Monday, February 9, 2015


We recently repainted our entire house in Sherwin Williams "Agreeable Grey". It has changed the feel of the whole house, making it feel light airy and clean.

I was almost ( well let's be honest...almost) afraid to make the nail holes in the wall to hang things back up.

I did however want to change up my curtains after the painting was done. This became a little bit of a challenge, because I had a small budget, and needed a total of 6 curtain panels. I have loved gingham curtain panels for a long time. It's a very classic pattern that goes well with the design style of my home. Here are a few of my favorite gingham curtain pins on Pinterest.

Although Pinterest is a great source for inspiration, I still could not find anything that was in reach of my budget. I would cringe whenever I found a curtain panel I liked, because, I seem to only have a taste for things way out of my budget.  This is when I switched gears and knew I had to get creative. On a recent trip to IKEA I saw the most darling duvet cover in a grey and white gingham pattern. It's called the Emmie Ruta Duvet Cover.

I immediately thought this would be an easy solution for my curtain panels. After some quick measurements, I decided that 3- Queen/Full duvet covers could potentially turn into 6 curtain panels, that would be the right length. Each duvet cover cost $39.99, which means that my curtains would cost $20.00 a panel....SCORE! An even bigger SCORE was that the reverse print is a grey and white stripe. It's like getting 2 curtains for the price of one. Double bonus for someone like me who loves to change things around often.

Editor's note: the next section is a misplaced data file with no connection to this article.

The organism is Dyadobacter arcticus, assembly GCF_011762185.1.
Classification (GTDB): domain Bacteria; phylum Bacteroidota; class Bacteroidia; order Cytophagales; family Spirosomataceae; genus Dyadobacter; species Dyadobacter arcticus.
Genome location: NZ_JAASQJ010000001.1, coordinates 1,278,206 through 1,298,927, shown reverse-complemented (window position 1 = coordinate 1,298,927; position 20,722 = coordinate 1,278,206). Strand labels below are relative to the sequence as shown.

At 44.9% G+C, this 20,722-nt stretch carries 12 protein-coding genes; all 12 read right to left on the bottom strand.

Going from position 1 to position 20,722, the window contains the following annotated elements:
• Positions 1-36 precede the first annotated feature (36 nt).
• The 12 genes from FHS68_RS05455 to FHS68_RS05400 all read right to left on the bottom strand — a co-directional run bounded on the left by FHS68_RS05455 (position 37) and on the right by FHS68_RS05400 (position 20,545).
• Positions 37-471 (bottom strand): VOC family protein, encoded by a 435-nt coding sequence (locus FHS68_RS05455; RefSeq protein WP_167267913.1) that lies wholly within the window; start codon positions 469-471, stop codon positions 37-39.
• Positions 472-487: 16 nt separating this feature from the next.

When I got home I laid one of the duvet covers out. Then I marked the middle and cut it in half length wise. I made the cut on the reverse side of the duvet, where it is grey and white striped, because I knew that I wanted the stripes to run horizontal not vertical.

Then turning the duvet cover inside out. I sewed the cut and the opening of the duvet cover closed, except for a small section to allow me to turn it right side out. I finished sewing the small section of the cut by sewing close to the seam. It's not perfect or professional by any means, but because the seam is so small it's not really noticeable.

The hardest part of the whole process was ironing each panel. After my arm fell off from ironing, I used curtain clips I bought from Lowe's to hang them on the curtain rod.  I LOVE the way they look, and can't believe how relatively easy this project was from start to finish.

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